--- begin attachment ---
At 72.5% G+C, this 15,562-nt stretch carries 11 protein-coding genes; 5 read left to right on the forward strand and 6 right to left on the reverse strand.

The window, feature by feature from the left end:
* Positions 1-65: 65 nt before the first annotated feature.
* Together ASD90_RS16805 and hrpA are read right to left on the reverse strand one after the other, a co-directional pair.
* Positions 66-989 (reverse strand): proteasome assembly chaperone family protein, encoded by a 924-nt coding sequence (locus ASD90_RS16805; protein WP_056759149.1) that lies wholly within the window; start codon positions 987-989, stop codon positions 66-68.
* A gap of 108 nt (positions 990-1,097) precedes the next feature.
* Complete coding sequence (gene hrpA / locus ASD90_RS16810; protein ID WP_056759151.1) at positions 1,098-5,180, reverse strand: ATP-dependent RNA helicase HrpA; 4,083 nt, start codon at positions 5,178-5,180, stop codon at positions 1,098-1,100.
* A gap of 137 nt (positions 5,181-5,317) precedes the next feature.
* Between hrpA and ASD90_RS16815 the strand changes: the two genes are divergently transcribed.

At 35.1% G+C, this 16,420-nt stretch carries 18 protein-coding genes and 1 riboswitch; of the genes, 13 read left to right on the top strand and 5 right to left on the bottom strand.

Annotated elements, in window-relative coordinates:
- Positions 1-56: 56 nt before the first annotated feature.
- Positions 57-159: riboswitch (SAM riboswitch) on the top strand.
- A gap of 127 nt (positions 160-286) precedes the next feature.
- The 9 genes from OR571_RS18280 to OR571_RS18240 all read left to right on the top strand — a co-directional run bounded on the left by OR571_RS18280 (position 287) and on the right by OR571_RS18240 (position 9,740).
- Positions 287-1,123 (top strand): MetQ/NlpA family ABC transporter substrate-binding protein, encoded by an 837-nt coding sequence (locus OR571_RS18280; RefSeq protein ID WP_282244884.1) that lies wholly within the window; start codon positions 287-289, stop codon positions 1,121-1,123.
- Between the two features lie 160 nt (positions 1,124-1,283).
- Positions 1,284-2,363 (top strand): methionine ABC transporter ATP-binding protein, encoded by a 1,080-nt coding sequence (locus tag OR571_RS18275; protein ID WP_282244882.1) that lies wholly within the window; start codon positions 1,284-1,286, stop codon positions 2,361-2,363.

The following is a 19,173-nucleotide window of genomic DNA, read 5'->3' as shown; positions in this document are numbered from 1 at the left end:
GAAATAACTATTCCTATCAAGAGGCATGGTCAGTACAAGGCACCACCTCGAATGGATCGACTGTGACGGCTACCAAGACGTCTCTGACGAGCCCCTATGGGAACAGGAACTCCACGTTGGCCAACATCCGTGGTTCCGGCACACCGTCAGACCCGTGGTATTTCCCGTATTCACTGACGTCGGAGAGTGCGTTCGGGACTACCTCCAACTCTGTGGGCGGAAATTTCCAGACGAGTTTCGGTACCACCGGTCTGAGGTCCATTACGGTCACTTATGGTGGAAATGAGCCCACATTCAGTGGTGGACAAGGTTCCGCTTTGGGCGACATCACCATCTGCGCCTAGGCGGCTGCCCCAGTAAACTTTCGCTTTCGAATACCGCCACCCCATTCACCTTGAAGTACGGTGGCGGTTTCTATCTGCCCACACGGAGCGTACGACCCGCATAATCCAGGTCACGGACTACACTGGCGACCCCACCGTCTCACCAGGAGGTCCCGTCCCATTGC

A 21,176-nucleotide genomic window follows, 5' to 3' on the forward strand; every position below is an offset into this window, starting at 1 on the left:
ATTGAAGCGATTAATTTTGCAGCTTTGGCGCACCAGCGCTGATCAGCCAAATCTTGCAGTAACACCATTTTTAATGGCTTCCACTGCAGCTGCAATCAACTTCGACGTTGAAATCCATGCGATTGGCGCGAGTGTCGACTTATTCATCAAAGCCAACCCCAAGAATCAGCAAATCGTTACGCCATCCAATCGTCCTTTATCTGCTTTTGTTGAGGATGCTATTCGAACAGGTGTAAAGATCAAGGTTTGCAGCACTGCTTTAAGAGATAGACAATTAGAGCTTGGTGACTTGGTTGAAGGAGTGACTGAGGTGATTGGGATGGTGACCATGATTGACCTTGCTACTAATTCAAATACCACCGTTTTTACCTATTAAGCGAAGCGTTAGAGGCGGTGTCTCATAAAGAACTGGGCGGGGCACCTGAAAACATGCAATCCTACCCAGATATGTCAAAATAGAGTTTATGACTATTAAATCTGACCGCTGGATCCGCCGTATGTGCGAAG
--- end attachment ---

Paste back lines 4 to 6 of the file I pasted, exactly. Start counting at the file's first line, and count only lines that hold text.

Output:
* Together ASD90_RS16805 and hrpA are read right to left on the reverse strand one after the other, a co-directional pair.
* Positions 66-989 (reverse strand): proteasome assembly chaperone family protein, encoded by a 924-nt coding sequence (locus ASD90_RS16805; protein WP_056759149.1) that lies wholly within the window; start codon positions 987-989, stop codon positions 66-68.
* A gap of 108 nt (positions 990-1,097) precedes the next feature.